Did poor women wear corsets?
January 20, 2008 7:18 AM   Subscribe

16th-18th Century (Western Europe): Did working-class women wear corsets?

I'm not talking about servants. I'm talking about washerwomen, prostitutes, thieves, etc. "The lowest of the low." I'm inclined to think "no," because how would such women have afforded a corset? But I've never seen a (non-nude) picture of a woman from these eras where she wasn't wearing a corset.
posted by grumblebee to Clothing, Beauty, & Fashion (15 answers total) 16 users marked this as a favorite
 
Some prostitutes rented their finery. There's an excellent recent novel about such a woman, The Dress Lodger. Others were outfitted by madams.

Women who did hard physical labor did not wear corsets, but, depending on the era, their age and their position (orange-seller, etc.) may have owned them for special occasions. I'd consult a resource for the particular time period and country you wonder about.
posted by Countess Elena at 7:28 AM on January 20, 2008 [1 favorite]


At least by the 19th century, working women wearing corsets was in fact a problem. I imagine this worked its way back as well, as urban women in particular often got their dresses from resale vendors, and those dresses didn't fit without corsets.

Here's a book on the whole history of restrictive undergarments, and a review. Another statement on more sensible women.
posted by nax at 7:35 AM on January 20, 2008 [1 favorite]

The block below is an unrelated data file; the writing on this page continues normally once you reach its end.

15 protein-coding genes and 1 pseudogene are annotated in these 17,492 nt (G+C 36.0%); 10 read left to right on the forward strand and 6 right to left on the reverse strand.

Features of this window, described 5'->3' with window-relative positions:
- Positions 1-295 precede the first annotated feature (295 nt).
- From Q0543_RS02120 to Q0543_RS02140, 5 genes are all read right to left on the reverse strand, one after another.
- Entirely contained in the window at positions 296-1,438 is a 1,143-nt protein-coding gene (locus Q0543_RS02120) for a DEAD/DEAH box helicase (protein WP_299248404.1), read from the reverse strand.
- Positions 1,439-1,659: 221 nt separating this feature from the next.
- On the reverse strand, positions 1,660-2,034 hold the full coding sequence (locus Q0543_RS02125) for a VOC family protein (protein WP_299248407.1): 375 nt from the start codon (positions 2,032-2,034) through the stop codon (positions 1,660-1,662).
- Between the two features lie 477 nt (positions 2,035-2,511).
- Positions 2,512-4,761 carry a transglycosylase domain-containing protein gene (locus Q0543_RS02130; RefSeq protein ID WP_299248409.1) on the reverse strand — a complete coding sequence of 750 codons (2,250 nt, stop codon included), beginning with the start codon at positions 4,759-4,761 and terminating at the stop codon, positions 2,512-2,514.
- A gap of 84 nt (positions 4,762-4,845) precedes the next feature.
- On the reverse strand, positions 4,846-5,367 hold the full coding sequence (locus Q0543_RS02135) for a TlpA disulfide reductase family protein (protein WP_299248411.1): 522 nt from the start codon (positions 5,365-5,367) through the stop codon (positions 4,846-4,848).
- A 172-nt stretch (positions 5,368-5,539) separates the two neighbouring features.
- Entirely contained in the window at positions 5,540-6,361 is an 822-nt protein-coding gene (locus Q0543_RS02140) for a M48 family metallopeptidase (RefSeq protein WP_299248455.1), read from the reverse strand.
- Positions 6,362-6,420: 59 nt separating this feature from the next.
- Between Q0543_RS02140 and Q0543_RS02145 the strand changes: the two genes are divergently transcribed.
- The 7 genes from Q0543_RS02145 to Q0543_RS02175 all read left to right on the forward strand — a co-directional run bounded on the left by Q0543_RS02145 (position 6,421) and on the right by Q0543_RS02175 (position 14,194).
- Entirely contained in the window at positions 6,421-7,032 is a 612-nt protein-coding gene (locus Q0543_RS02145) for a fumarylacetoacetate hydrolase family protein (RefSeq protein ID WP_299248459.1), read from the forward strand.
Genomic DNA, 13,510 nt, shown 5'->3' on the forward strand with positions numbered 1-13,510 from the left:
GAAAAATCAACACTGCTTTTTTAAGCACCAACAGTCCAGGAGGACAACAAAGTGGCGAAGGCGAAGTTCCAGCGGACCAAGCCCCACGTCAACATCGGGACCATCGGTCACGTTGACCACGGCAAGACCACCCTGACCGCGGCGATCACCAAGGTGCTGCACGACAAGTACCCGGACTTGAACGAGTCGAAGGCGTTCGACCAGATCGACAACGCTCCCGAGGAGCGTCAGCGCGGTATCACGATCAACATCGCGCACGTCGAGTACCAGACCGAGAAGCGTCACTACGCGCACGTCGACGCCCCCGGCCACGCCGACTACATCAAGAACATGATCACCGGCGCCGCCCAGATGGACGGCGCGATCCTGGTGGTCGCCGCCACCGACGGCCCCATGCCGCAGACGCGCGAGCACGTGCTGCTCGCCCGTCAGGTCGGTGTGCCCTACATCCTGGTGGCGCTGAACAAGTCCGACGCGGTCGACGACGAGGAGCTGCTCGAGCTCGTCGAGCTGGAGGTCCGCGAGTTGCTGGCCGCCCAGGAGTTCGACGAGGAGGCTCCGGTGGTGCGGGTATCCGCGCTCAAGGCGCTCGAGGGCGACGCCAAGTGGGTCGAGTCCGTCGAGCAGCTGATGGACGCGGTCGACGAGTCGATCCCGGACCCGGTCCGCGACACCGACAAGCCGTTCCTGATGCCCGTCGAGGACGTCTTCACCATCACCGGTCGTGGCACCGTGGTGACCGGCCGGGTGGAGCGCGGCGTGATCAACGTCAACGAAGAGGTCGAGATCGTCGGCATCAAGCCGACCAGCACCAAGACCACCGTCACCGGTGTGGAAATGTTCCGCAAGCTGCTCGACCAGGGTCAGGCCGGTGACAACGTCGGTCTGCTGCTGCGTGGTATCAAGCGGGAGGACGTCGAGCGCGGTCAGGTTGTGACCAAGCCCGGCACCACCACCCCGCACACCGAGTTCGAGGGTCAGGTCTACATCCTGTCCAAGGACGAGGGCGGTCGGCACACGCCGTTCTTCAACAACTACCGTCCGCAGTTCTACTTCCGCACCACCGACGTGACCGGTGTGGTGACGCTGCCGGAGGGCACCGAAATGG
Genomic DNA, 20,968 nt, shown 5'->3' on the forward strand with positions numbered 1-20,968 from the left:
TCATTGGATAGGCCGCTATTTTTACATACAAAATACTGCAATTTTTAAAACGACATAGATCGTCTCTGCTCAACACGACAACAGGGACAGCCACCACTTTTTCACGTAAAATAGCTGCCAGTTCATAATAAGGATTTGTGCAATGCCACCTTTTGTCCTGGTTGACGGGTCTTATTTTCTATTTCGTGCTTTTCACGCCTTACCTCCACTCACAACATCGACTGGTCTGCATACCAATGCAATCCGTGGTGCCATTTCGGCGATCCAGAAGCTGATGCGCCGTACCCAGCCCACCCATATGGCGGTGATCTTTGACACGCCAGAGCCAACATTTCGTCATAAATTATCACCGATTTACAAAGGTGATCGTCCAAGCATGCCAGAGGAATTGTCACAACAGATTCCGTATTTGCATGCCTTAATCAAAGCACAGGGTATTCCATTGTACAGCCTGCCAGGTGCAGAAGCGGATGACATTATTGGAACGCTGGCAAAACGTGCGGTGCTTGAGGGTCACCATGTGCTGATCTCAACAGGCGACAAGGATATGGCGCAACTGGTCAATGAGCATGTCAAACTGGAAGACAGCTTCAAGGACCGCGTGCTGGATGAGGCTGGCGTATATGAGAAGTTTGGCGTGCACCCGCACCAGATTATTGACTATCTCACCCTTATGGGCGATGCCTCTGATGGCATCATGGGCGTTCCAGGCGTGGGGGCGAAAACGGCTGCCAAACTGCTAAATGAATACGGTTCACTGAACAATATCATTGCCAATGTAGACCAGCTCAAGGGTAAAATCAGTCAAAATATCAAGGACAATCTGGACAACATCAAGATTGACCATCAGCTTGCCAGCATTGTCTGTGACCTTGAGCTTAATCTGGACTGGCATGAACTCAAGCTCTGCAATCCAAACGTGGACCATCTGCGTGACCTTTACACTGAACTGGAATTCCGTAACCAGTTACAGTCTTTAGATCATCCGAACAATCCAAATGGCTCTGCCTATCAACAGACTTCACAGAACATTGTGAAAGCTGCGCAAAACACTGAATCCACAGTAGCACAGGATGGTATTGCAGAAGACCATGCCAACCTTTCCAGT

Yes, they did. Corsets weren't just about waistlines - they also gave breast, back & abdominal support. Even very wealthy women didn't necessarily wear their most fashionable (read: extraconfining or uncomfortable) every day. Just like they wore slippers around the house if they weren't going out, they'd wear a less binding cloth corset with minimal boning. The women who cooked, cleaned, pulled water in from wells, etc would have worn one for the same reasons women of higher social classes did - particularly if it was a dividing line between looking like you worked in fields vs. working in a shop or in domestic service.
posted by Grrlscout at 8:51 AM on January 20, 2008


Grrlscout, how did these women, who could barely afford to feed themselves and their families, manage to buy corsets?
posted by grumblebee at 9:07 AM on January 20, 2008


An interesting aside to the corset problem was working women in the nineteenth century who insisted on wearing other fashionable safety hazards, including hoop skirts and ground-dragging skirt lengths. Female factory workers during world war 2 were targeted with public services campaigns to not wear trailing scarves and "Veronica Lake" over-the-face hairstyles due to safety concerns. Then there's modern retail workers who stand all day in 3 and 4 inch heels. Ah how we repress ourselves!

What's comparable on the men's side? (although they, of course, also wore corsets, with many of the same problems that plague women)
posted by nax at 9:33 AM on January 20, 2008


grumblebee: "Grrlscout, how did these women, who could barely afford to feed themselves and their families, manage to buy corsets?"

How do extremely poor women now afford to buy bras? But nonetheless even most homeless women seem to have one.

Poor women back then likely would have worn relatively non-restrictive corsets made of flannel or some other cheap cloth. They probably would have been hand-made. And a poor woman would probably have to make a corset last a long time, 5-10 years, unlike some of the upper class women of that time who had whole new sets of underclothes (usually with several corsets for different types of dresses along with petticoats, chemises, bloomers, stockings, etc.) made every year.

Corsets aren't inherently uncomfortable actually. I wore one for a play pretty continuously for about 4 months and had no complaints. It was the practice of tightlacing that made corsets dangerous and unhealthy.